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I have some good news for Third Eye readers.

From the earliest podcasts, we’d spoken to industry folks like Don May of Synapse, Bill Norton Olsen of Code Red, Katarina Leigh Waters from Scorpion, Mike Raso of EI, Retro-Shock-O-Rama and Camp Motion Pictures, Mike Vraney of Something Weird, Nadav Rechov of Pink Eiga and Tim Lucas of Video Watchdog about the ongoing decline of the home video format, with DVD on the wane and Blu-Ray appearing to be something of a brief reprieve from its incipient demise.

With dozens of quality “boutique” labels vanishing seemingly by the day over the last few years, and others moving to direct sales if not the despicable VOD “streaming” rental format, it seemed like the promise that DVD (far moreso than its predecessors in VHS and laserdisc) seemed to offer to cult film aficionados was destined to remain unfulfilled, something of a worthy if abortive experiment in getting quality restorations, director commentaries and cast and crew interviews out on the market and into the eager hands of cineastes everywhere.

One of the more disheartening was the (apparent) loss of Grindhouse Releasing*, who had put out a few high quality packages such as Ruggero Deodato’s notorious Cannibal Holocaust and Umberto Lenzi’s more entertaining homage Cannibal Ferox (whose star Giovanni Lombardo Radice joined us as our very first guest), Lucio Fulci’s The Beyond and Cat in the Brain, and a few less lauded but equally welcome cult favorites like Dave Durston’s I Drink Your Blood and Juan Piquer Simon’s Pieces (complete with a hilarious live audience track that brings inappropriate gales of laughter to the many cheesy lines and gruesome killings the film offers).

* (I’ve since been informed that the company never in fact went away, and has been active keeping their films in theatrical runs during the interim between releases)

With the untimely passing of co-founder Sage Stallone last summer, it seemed that all hopes of getting that long-promised Duke Mitchell film, advertised from their very first release several years back, seemed to be indeed “Gone with the Pope”.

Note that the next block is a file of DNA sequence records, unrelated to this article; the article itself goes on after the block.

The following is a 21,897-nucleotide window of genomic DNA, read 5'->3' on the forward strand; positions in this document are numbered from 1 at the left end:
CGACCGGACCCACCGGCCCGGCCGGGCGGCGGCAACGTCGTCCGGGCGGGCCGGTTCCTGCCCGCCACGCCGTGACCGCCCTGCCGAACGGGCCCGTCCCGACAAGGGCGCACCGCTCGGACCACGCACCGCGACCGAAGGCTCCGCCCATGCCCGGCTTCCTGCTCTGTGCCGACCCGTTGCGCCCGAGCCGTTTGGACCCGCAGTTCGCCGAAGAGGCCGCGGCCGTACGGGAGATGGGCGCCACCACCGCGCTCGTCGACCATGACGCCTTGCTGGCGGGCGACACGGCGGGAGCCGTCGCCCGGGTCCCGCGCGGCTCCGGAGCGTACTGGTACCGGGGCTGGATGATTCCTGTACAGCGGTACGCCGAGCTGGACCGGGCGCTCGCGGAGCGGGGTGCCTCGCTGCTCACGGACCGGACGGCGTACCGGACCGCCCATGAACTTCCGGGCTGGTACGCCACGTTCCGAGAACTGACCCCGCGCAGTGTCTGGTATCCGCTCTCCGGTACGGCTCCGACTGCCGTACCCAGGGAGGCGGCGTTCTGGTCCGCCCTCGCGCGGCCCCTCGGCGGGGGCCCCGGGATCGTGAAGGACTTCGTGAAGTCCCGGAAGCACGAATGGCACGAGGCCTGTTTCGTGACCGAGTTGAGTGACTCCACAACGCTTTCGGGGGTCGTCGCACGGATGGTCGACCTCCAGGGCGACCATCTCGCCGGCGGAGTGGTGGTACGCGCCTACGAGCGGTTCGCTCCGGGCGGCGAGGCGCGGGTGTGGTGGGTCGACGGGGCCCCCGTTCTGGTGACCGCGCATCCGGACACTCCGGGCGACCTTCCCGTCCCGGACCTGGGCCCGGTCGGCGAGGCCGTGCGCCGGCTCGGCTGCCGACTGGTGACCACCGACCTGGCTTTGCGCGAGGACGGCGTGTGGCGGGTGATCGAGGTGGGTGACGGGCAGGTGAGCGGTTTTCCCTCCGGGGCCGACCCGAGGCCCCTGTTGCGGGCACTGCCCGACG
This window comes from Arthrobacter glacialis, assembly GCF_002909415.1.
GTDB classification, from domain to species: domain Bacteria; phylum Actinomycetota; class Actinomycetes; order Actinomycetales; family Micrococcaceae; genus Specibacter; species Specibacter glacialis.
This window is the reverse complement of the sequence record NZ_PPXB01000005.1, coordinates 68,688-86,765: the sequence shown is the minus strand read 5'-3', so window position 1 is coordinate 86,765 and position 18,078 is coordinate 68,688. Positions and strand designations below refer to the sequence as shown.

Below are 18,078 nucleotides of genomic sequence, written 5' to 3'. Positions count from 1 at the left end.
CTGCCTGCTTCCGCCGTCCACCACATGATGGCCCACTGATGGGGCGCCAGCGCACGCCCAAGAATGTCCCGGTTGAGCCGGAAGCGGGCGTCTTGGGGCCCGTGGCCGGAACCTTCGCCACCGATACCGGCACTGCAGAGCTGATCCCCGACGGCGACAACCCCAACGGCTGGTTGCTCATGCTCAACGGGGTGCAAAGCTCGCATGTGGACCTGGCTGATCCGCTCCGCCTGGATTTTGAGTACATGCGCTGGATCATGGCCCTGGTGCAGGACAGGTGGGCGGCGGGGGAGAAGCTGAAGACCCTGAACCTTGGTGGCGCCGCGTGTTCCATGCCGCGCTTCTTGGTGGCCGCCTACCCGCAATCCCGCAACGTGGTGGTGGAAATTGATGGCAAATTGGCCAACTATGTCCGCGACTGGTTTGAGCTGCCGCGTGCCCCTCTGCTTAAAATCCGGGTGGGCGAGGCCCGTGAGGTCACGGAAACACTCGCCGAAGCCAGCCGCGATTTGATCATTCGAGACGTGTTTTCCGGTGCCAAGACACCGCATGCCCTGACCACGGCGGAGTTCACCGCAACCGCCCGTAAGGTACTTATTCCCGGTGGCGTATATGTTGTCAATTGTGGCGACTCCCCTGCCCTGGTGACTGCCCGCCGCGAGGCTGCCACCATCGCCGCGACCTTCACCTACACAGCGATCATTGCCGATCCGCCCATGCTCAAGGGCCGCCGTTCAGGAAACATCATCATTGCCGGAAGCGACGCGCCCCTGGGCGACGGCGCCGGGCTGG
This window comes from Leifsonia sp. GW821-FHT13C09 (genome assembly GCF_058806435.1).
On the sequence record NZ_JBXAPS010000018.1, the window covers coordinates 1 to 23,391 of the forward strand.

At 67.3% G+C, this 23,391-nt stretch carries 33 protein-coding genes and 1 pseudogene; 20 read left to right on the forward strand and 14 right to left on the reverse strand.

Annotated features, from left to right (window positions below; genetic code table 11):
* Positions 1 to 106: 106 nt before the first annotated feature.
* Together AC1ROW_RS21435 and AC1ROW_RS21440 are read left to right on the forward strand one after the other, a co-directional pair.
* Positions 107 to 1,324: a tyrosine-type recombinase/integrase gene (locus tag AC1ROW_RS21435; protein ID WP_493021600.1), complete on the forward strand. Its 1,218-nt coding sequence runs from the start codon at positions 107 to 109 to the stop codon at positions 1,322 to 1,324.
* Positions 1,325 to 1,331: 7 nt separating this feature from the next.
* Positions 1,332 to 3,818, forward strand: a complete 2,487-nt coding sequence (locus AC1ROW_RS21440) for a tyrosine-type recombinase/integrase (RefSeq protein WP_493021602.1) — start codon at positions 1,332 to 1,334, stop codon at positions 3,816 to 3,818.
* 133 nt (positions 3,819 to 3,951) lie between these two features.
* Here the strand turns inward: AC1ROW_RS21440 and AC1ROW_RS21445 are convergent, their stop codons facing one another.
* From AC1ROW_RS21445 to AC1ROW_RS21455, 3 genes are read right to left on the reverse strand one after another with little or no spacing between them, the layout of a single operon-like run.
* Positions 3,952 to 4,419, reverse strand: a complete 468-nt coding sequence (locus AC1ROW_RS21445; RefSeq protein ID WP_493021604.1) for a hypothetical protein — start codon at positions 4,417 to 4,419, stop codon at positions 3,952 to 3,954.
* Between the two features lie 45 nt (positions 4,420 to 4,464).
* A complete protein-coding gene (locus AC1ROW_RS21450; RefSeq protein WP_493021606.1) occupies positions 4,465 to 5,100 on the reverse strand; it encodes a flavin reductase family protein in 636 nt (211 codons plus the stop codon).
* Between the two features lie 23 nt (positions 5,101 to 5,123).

However, in a surprise announcement a few months back, co-founder Bob Murawski has for all intents and purposes “resurrected” the label, and it’s looking to be stronger than ever.

First out of the gate are a long-forgotten obscurity from the era of psychedelia called An American Hippie in Israel, which has apparently become something of a Rocky Horror style phenomena – I’m anticipating another Miami Connection, if not something like The Room or Birdemic here – and the long awaited Peter Cushing oddity Corruption, in what may be its first home video release ever.

I’m personally looking forward to the latter most, with its being helmed by the same man who brought us the gothic oddity The Black Torment and Bloodsuckers (aka Incense for the Damned) and featuring the sexy Vanessa Howard of Girly and Blood Beast Terror.  Both Blu-ray/DVD combos are scheduled for September 10 release, apparently set to coincide with what would have been Cushing’s 100th birthday.

And later in the year, it seems like we can look forward to Gone with the Pope itself, as well as Violent City and Revolver’s Sergio Sollima’s “spaghetti western” classic The Big Gundown.  Even S.F. Brownrigg (of Don’t Look in the Basement and Don’t Open the Door infamy) is getting the red carpet treatment, when Grindhouse releases his Scum of the Earth (not to be confused with the Herschell Gordon Lewis classic roughie)…

All I can say is, welcome back, guys.

Gh